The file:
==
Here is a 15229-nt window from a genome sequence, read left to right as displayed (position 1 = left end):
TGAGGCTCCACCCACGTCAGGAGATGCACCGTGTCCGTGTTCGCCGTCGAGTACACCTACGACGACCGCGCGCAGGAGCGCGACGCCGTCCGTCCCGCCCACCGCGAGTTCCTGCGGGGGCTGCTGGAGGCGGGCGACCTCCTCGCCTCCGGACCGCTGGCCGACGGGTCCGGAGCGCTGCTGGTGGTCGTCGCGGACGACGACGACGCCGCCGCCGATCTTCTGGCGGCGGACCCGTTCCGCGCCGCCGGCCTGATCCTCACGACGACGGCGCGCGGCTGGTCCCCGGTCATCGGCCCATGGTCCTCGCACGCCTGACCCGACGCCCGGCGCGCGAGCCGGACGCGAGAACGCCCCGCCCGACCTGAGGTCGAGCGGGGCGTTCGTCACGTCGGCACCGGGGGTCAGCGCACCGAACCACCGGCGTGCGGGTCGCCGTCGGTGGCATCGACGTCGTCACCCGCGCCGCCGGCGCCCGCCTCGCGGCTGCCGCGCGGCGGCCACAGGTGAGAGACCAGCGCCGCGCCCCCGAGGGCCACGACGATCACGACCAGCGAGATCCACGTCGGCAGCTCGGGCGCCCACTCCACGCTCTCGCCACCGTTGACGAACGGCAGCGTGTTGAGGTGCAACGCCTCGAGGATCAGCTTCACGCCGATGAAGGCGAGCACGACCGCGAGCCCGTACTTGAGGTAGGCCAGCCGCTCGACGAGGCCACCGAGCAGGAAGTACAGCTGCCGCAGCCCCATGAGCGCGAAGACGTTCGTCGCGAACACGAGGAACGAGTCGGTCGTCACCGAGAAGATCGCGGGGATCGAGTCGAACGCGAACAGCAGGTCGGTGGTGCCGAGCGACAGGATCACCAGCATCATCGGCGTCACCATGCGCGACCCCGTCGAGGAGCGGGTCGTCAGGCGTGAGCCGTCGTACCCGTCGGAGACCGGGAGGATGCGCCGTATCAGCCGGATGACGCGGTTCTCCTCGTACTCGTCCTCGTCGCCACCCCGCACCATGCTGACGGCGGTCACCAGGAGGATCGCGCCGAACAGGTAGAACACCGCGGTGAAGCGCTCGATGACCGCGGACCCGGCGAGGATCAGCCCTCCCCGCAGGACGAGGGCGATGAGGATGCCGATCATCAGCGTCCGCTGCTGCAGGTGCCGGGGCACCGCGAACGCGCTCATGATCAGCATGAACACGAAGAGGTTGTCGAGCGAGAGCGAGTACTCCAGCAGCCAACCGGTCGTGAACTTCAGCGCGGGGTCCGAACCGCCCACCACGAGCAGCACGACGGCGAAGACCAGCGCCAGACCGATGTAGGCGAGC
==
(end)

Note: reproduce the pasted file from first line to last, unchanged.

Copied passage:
Here is a 15229-nt window from a genome sequence, read left to right as displayed (position 1 = left end):
TGAGGCTCCACCCACGTCAGGAGATGCACCGTGTCCGTGTTCGCCGTCGAGTACACCTACGACGACCGCGCGCAGGAGCGCGACGCCGTCCGTCCCGCCCACCGCGAGTTCCTGCGGGGGCTGCTGGAGGCGGGCGACCTCCTCGCCTCCGGACCGCTGGCCGACGGGTCCGGAGCGCTGCTGGTGGTCGTCGCGGACGACGACGACGCCGCCGCCGATCTTCTGGCGGCGGACCCGTTCCGCGCCGCCGGCCTGATCCTCACGACGACGGCGCGCGGCTGGTCCCCGGTCATCGGCCCATGGTCCTCGCACGCCTGACCCGACGCCCGGCGCGCGAGCCGGACGCGAGAACGCCCCGCCCGACCTGAGGTCGAGCGGGGCGTTCGTCACGTCGGCACCGGGGGTCAGCGCACCGAACCACCGGCGTGCGGGTCGCCGTCGGTGGCATCGACGTCGTCACCCGCGCCGCCGGCGCCCGCCTCGCGGCTGCCGCGCGGCGGCCACAGGTGAGAGACCAGCGCCGCGCCCCCGAGGGCCACGACGATCACGACCAGCGAGATCCACGTCGGCAGCTCGGGCGCCCACTCCACGCTCTCGCCACCGTTGACGAACGGCAGCGTGTTGAGGTGCAACGCCTCGAGGATCAGCTTCACGCCGATGAAGGCGAGCACGACCGCGAGCCCGTACTTGAGGTAGGCCAGCCGCTCGACGAGGCCACCGAGCAGGAAGTACAGCTGCCGCAGCCCCATGAGCGCGAAGACGTTCGTCGCGAACACGAGGAACGAGTCGGTCGTCACCGAGAAGATCGCGGGGATCGAGTCGAACGCGAACAGCAGGTCGGTGGTGCCGAGCGACAGGATCACCAGCATCATCGGCGTCACCATGCGCGACCCCGTCGAGGAGCGGGTCGTCAGGCGTGAGCCGTCGTACCCGTCGGAGACCGGGAGGATGCGCCGTATCAGCCGGATGACGCGGTTCTCCTCGTACTCGTCCTCGTCGCCACCCCGCACCATGCTGACGGCGGTCACCAGGAGGATCGCGCCGAACAGGTAGAACACCGCGGTGAAGCGCTCGATGACCGCGGACCCGGCGAGGATCAGCCCTCCCCGCAGGACGAGGGCGATGAGGATGCCGATCATCAGCGTCCGCTGCTGCAGGTGCCGGGGCACCGCGAACGCGCTCATGATCAGCATGAACACGAAGAGGTTGTCGAGCGAGAGCGAGTACTCCAGCAGCCAACCGGTCGTGAACTTCAGCGCGGGGTCCGAACCGCCCACCACGAGCAGCACGACGGCGAAGACCAGCGCCAGACCGATGTAGGCGAGC